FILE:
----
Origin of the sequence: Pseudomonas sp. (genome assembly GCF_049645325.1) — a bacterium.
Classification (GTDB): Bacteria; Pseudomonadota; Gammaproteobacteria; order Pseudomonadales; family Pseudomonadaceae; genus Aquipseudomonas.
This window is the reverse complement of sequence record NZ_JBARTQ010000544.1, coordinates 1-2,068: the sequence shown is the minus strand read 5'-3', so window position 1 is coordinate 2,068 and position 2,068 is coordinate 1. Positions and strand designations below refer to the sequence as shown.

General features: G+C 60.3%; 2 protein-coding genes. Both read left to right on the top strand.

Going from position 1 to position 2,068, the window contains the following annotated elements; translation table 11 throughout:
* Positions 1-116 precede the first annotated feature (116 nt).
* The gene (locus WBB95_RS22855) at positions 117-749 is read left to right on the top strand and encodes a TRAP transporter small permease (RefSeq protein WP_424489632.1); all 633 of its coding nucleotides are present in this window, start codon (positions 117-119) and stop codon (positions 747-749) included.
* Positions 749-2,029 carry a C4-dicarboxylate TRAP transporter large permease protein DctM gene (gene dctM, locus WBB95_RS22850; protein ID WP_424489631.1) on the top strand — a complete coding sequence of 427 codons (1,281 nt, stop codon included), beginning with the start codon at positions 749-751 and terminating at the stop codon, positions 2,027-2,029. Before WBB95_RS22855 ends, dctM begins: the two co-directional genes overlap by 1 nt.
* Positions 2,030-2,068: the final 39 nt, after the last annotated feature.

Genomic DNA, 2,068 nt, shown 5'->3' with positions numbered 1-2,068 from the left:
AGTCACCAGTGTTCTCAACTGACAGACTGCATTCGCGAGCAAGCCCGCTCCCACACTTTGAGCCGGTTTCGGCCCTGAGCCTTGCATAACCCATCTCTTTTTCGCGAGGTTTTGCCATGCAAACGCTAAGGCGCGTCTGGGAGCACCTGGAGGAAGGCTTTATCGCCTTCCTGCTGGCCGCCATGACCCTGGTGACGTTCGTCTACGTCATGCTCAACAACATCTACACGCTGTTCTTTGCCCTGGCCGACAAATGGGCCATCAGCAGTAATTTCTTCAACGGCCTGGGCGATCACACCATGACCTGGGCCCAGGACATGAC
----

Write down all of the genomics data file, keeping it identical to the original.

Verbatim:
Origin of the sequence: Pseudomonas sp. (genome assembly GCF_049645325.1) — a bacterium.
Classification (GTDB): Bacteria; Pseudomonadota; Gammaproteobacteria; order Pseudomonadales; family Pseudomonadaceae; genus Aquipseudomonas.
This window is the reverse complement of sequence record NZ_JBARTQ010000544.1, coordinates 1-2,068: the sequence shown is the minus strand read 5'-3', so window position 1 is coordinate 2,068 and position 2,068 is coordinate 1. Positions and strand designations below refer to the sequence as shown.

General features: G+C 60.3%; 2 protein-coding genes. Both read left to right on the top strand.

Going from position 1 to position 2,068, the window contains the following annotated elements; translation table 11 throughout:
* Positions 1-116 precede the first annotated feature (116 nt).
* The gene (locus WBB95_RS22855) at positions 117-749 is read left to right on the top strand and encodes a TRAP transporter small permease (RefSeq protein WP_424489632.1); all 633 of its coding nucleotides are present in this window, start codon (positions 117-119) and stop codon (positions 747-749) included.
* Positions 749-2,029 carry a C4-dicarboxylate TRAP transporter large permease protein DctM gene (gene dctM, locus WBB95_RS22850; protein ID WP_424489631.1) on the top strand — a complete coding sequence of 427 codons (1,281 nt, stop codon included), beginning with the start codon at positions 749-751 and terminating at the stop codon, positions 2,027-2,029. Before WBB95_RS22855 ends, dctM begins: the two co-directional genes overlap by 1 nt.
* Positions 2,030-2,068: the final 39 nt, after the last annotated feature.

Genomic DNA, 2,068 nt, shown 5'->3' with positions numbered 1-2,068 from the left:
AGTCACCAGTGTTCTCAACTGACAGACTGCATTCGCGAGCAAGCCCGCTCCCACACTTTGAGCCGGTTTCGGCCCTGAGCCTTGCATAACCCATCTCTTTTTCGCGAGGTTTTGCCATGCAAACGCTAAGGCGCGTCTGGGAGCACCTGGAGGAAGGCTTTATCGCCTTCCTGCTGGCCGCCATGACCCTGGTGACGTTCGTCTACGTCATGCTCAACAACATCTACACGCTGTTCTTTGCCCTGGCCGACAAATGGGCCATCAGCAGTAATTTCTTCAACGGCCTGGGCGATCACACCATGACCTGGGCCCAGGACATGAC